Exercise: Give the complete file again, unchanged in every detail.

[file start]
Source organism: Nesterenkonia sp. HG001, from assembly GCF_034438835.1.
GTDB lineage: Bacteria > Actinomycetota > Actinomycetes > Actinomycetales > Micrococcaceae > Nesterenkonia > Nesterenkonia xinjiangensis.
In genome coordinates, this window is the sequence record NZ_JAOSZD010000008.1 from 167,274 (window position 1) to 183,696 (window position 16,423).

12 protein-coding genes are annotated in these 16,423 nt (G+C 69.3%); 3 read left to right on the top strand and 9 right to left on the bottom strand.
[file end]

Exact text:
Source organism: Nesterenkonia sp. HG001, from assembly GCF_034438835.1.
GTDB lineage: Bacteria > Actinomycetota > Actinomycetes > Actinomycetales > Micrococcaceae > Nesterenkonia > Nesterenkonia xinjiangensis.
In genome coordinates, this window is the sequence record NZ_JAOSZD010000008.1 from 167,274 (window position 1) to 183,696 (window position 16,423).

12 protein-coding genes are annotated in these 16,423 nt (G+C 69.3%); 3 read left to right on the top strand and 9 right to left on the bottom strand.